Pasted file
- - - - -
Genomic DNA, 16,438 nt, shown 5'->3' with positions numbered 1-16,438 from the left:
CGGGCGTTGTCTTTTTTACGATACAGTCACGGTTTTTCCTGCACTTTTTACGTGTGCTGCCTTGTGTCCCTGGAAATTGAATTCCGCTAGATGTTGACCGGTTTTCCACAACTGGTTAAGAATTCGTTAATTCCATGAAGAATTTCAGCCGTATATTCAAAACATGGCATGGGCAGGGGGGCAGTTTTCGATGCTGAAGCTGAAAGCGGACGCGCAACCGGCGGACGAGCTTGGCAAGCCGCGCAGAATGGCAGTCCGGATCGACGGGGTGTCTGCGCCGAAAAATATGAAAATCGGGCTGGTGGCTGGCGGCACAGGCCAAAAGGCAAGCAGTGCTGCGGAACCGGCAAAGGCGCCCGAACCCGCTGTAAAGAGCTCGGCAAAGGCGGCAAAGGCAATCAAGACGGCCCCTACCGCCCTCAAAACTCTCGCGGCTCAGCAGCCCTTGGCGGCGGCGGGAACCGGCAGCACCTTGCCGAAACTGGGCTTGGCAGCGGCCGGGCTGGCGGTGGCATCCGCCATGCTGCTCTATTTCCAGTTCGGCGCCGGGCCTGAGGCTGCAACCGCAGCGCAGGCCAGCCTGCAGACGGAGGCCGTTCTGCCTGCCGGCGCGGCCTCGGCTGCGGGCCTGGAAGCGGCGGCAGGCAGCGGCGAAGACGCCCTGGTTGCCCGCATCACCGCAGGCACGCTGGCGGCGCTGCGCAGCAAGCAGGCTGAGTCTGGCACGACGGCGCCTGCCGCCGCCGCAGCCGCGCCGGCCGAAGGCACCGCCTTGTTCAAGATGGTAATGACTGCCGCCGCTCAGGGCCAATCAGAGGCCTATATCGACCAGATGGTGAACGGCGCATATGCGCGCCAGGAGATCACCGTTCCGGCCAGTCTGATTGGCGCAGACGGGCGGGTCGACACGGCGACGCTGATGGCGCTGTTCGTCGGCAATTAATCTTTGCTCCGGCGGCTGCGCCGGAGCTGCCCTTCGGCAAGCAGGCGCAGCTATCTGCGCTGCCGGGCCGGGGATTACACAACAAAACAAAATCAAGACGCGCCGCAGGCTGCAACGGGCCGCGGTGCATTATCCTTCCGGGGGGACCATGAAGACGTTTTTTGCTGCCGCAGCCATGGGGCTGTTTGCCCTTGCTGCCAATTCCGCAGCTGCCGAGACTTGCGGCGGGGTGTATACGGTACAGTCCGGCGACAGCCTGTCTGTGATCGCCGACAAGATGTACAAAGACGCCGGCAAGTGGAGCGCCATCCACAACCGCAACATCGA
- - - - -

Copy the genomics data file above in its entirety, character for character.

Genomic DNA, 16,438 nt, shown 5'->3' with positions numbered 1-16,438 from the left:
CGGGCGTTGTCTTTTTTACGATACAGTCACGGTTTTTCCTGCACTTTTTACGTGTGCTGCCTTGTGTCCCTGGAAATTGAATTCCGCTAGATGTTGACCGGTTTTCCACAACTGGTTAAGAATTCGTTAATTCCATGAAGAATTTCAGCCGTATATTCAAAACATGGCATGGGCAGGGGGGCAGTTTTCGATGCTGAAGCTGAAAGCGGACGCGCAACCGGCGGACGAGCTTGGCAAGCCGCGCAGAATGGCAGTCCGGATCGACGGGGTGTCTGCGCCGAAAAATATGAAAATCGGGCTGGTGGCTGGCGGCACAGGCCAAAAGGCAAGCAGTGCTGCGGAACCGGCAAAGGCGCCCGAACCCGCTGTAAAGAGCTCGGCAAAGGCGGCAAAGGCAATCAAGACGGCCCCTACCGCCCTCAAAACTCTCGCGGCTCAGCAGCCCTTGGCGGCGGCGGGAACCGGCAGCACCTTGCCGAAACTGGGCTTGGCAGCGGCCGGGCTGGCGGTGGCATCCGCCATGCTGCTCTATTTCCAGTTCGGCGCCGGGCCTGAGGCTGCAACCGCAGCGCAGGCCAGCCTGCAGACGGAGGCCGTTCTGCCTGCCGGCGCGGCCTCGGCTGCGGGCCTGGAAGCGGCGGCAGGCAGCGGCGAAGACGCCCTGGTTGCCCGCATCACCGCAGGCACGCTGGCGGCGCTGCGCAGCAAGCAGGCTGAGTCTGGCACGACGGCGCCTGCCGCCGCCGCAGCCGCGCCGGCCGAAGGCACCGCCTTGTTCAAGATGGTAATGACTGCCGCCGCTCAGGGCCAATCAGAGGCCTATATCGACCAGATGGTGAACGGCGCATATGCGCGCCAGGAGATCACCGTTCCGGCCAGTCTGATTGGCGCAGACGGGCGGGTCGACACGGCGACGCTGATGGCGCTGTTCGTCGGCAATTAATCTTTGCTCCGGCGGCTGCGCCGGAGCTGCCCTTCGGCAAGCAGGCGCAGCTATCTGCGCTGCCGGGCCGGGGATTACACAACAAAACAAAATCAAGACGCGCCGCAGGCTGCAACGGGCCGCGGTGCATTATCCTTCCGGGGGGACCATGAAGACGTTTTTTGCTGCCGCAGCCATGGGGCTGTTTGCCCTTGCTGCCAATTCCGCAGCTGCCGAGACTTGCGGCGGGGTGTATACGGTACAGTCCGGCGACAGCCTGTCTGTGATCGCCGACAAGATGTACAAAGACGCCGGCAAGTGGAGCGCCATCCACAACCGCAACATCGA